Danielle Siggerud is an Oslo Norway-born architect who has been based in Copenhagen, Denmark, for the past 12 years.
The 30-year-old Siggerud’s style is refined and understated. Her elegant, little office is located in the inner courtyard near St. Anne’s Square (Sankt Annæ Plads) and Nyhavn in Central Copenhagen.
About 15 minutes’ walk across several bridges on the island of Holmen is the elegant townhouse home of Siggerud and her husband, Mathias. Siggerud has design both, but we are especially interested in the townhouse.
The 380 square-metre (4,090 sq. ft) townhouse, that Siggerud has lovingly and painstakingly renovated, is located in the former Danish Royal Naval Base set of buildings and dates back to the 1600s.
Her approach to the building was that of the proverbial sculptor who took a large slab of marble and then ‘took out everything else except the sculpture.’
Siggerud considered the project from an architect’s perspective, first learning about the history and original room set up of the building, then studying how natural light falls within the spaces at different times of the year and each day.
She says that interior design should echo the architecture, and in her own home she has executed this philosophy perfectly.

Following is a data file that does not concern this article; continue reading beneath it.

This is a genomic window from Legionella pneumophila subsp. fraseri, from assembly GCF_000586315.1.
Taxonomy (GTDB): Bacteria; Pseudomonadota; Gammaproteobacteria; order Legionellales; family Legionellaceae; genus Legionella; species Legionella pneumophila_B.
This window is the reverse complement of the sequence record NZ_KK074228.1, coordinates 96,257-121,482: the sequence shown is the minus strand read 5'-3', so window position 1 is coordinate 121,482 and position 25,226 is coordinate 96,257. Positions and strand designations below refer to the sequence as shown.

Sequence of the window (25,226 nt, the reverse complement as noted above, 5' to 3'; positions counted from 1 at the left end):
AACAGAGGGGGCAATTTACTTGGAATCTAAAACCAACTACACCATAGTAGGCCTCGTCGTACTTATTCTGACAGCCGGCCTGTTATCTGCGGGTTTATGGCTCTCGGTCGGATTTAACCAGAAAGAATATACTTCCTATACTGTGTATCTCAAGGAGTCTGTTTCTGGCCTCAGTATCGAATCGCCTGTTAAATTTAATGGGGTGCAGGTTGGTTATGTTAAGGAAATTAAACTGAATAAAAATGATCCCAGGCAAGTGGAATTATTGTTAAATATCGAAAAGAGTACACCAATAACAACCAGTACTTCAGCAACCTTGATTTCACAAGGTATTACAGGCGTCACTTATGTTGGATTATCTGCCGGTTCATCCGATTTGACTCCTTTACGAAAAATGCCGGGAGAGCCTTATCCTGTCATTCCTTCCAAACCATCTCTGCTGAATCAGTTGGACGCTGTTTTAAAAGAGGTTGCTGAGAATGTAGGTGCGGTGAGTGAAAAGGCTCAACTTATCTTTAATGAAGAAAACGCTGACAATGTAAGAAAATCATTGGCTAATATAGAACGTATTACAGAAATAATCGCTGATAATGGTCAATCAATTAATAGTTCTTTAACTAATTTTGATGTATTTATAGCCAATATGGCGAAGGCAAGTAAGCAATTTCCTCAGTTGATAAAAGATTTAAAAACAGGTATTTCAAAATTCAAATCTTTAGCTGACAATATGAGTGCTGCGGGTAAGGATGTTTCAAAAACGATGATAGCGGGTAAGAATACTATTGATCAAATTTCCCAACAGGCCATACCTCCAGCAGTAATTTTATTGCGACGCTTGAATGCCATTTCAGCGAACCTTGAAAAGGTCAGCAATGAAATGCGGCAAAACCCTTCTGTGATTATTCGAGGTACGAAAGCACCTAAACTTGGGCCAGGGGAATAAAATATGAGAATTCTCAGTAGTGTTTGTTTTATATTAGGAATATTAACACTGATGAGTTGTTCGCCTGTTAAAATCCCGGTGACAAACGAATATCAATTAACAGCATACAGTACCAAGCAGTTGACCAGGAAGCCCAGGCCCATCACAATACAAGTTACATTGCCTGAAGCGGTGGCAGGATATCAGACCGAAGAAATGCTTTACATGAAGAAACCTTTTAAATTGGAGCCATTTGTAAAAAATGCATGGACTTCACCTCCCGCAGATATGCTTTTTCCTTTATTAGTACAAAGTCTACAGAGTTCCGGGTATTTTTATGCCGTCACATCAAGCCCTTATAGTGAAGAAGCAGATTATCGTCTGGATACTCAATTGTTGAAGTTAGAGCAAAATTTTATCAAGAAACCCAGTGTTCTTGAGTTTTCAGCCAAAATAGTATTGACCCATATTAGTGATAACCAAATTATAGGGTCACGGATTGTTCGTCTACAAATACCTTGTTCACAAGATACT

The home is combination of exposed dark wood, white main surfaces, and vintage and new modernist furnishings and well-considered pieces of art.
The arched windows, wooden floors and exposed dark beams give the home a calm, timeless atmosphere, yet it is not a forcedly minimalist dwelling, neither a pretentious designer display.
During her studies, Siggerud interned for a year with John Pawson in London and she credits much of her super-critical approach to detail, materials and light to the lessons she learned at his office.
This understated viewpoint and Siggerud’s talent are clear in the townhouse, where the former years of the building are allowed an expression in the almost-monastic bedroom, for example, yet the home is decidedly a home. The warmth comes from soft touches here and there, but mainly it comes from the natural light. Tuija Seipell.